The Red’s defense was phenomenal in the first half, holding a Harvard team that came in averaging 43.7 points per game to just a field goal and 94 total yards on offense in the opening 30 minutes. Cornell, which only forced one turnover in its first three games, forced three Crimson turnovers in the first half and also sacked Dean twice. Thanks to this strong defensive effort — along with the fact that Cornell did not commit any turnovers on its own — the Red entered halftime with a 7-3 lead.
“[Coming into the game,] we needed to limit turnovers,” Archer said. “And not giving the ball away on offense was a huge improvement.”
Harvard regrouped during the half, and the Crimson came out firing to start the drive. The opening catalyst for the Crimson was a 24-yard reception by tight end Haven Montefalco near midfield. Soon after, Shampklin rumbled down the sideline for a 31-yard pickup on the ground.
Despite the Red rallying for another goal-line stand, penalties derailed Cornell as junior defensive lineman Onome Kessington and junior cornerback Paul Lewis III were flagged for a face-mask penalty and a pass interference, respectively. On third-and-goal, Shampklin punched it in from the one-yard line, giving Harvard a 10-7 edge.
Cornell immediately responded, though. Kenney continued to connect with his receivers, completing three passes for 40 yards while Howard and senior running back Devon Brewer picked up chunks on the ground. The drive stalled at the Harvard 15-yard line, and Lees converted on a 33-yard field goal attempt, tying the game at 10.
It did not take long for the Crimson to retake the lead. On the first play of the ensuing drive, Dean found wide receiver BJ Watson on a short reception, and the senior did the rest, taking it to the house on a 75-yard touchdown, lifting Harvard to a 17-10 lead over the Red.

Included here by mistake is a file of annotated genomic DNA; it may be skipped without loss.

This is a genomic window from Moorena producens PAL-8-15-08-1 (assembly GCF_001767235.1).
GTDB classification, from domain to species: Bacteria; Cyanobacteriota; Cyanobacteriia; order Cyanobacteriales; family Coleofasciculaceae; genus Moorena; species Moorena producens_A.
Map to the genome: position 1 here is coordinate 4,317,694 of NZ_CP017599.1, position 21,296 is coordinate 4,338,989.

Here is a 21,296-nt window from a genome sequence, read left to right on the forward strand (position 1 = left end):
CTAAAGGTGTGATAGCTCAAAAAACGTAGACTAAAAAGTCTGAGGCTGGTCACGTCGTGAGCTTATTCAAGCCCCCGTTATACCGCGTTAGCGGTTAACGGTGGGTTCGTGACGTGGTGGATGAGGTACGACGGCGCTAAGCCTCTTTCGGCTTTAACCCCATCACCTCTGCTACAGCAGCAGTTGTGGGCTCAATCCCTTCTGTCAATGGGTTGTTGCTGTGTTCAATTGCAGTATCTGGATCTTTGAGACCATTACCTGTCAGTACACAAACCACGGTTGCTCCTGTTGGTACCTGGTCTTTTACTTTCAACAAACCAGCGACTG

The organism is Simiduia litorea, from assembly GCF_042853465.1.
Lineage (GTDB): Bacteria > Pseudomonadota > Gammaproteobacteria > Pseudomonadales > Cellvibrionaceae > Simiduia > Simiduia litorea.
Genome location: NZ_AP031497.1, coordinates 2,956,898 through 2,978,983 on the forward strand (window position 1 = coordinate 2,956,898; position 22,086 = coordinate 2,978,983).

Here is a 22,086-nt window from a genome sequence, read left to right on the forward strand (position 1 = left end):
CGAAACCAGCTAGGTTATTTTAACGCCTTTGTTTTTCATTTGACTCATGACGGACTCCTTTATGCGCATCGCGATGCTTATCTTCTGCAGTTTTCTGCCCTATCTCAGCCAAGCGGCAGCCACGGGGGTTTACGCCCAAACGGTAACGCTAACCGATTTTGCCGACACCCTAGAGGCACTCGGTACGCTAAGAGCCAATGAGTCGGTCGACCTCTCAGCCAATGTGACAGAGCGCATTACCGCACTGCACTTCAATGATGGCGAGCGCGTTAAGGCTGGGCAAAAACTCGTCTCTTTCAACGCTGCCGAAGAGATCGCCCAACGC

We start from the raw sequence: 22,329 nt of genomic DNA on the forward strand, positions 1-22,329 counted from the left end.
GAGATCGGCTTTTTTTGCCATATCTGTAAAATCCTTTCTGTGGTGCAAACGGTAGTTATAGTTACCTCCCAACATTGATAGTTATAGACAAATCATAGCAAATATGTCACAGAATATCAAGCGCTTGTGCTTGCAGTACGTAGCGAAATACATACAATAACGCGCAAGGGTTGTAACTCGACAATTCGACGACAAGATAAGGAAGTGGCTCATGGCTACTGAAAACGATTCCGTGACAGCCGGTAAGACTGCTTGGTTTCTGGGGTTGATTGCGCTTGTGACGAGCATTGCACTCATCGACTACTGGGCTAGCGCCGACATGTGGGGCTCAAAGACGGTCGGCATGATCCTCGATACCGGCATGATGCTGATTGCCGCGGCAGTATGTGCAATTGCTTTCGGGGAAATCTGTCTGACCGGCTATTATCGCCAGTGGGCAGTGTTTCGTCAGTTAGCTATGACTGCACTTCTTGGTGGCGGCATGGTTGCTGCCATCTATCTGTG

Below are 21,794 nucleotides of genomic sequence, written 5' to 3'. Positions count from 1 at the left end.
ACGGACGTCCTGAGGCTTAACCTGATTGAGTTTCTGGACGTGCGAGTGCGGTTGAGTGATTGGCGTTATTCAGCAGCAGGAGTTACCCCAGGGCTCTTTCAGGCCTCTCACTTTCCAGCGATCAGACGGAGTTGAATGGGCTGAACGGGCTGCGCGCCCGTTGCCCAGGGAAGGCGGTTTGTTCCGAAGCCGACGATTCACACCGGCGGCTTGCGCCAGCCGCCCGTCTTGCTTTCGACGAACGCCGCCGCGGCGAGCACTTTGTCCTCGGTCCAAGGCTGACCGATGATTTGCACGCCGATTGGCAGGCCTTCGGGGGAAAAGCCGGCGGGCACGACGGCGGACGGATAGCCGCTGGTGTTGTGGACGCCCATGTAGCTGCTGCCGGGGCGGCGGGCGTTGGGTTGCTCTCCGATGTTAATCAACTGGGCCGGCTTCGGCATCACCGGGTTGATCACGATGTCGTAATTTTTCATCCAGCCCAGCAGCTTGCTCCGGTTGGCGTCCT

Cornell failed to respond on its next drive, going three-and-out, but senior punter Koby Kiefer’s 56-yard boot helped flip the field. The Red’s defense regrouped to force a Harvard punt that only went for 33 yards, and Cornell took over in great field position at the Harvard 49-yard line.
The Red looked like it was churning again, as Kenney completed two passes to Kuzy and senior wide receiver Curtis Raymond III. In the red zone, Cornell was faced with a 4th-and-1, and Kenney kept the ball for a QB sneak, which fell a half-yard shy of the line to gain, a tough blow for a Red team that was down by just one possession.
In its previous three outings, Cornell struggled in the fourth quarter, and the same was true on Saturday in Cambridge. While the defense still held Harvard to 17 points, the Red whiffed on its first two drives in the fourth quarter, only moving the sticks once during the first seven minutes of the quarter.
The Red’s defense forced yet another Harvard punt, and the offense was once again stuck in poor field position at its own nine-yard line. But for the first time all quarter, Cornell showed signs of life, ultimately reaching its own 46-yard line off a 15-yard catch by Kuzy, who wound up finishing with eight catches for 92 yards on the day.
From there, the Red sputtered. An incomplete pass and a six-yard loss on a Brewer catch put the Red in poor position to convert, and Cornell failed to move the sticks on third and fourth down. Shampklin then iced the game for Harvard, finding an open crease to score a 35-yard touchdown.
“We just have to figure out the right combinations of personnel to get out there,” Archer said of his offense. Through four games, Cornell is only averaging 14.5 points per game, which ranks dead-last in the Ivy League. And aside from its two last-minute touchdowns against Yale, the Red has struggled tremendously in the fourth quarter, having failed to score in the final frame against VMI, Bucknell and now Harvard.
With the Crimson up 24-10 and less than two minutes remaining on the clock, the score held up as final. The Red was unable to mount a miraculous comeback.
After three games away from Schoellkopf, the Red will return home next week in search of its first win. The team will attempt to come away with its first win of the season in a Friday-night tilt against regional rival Colgate.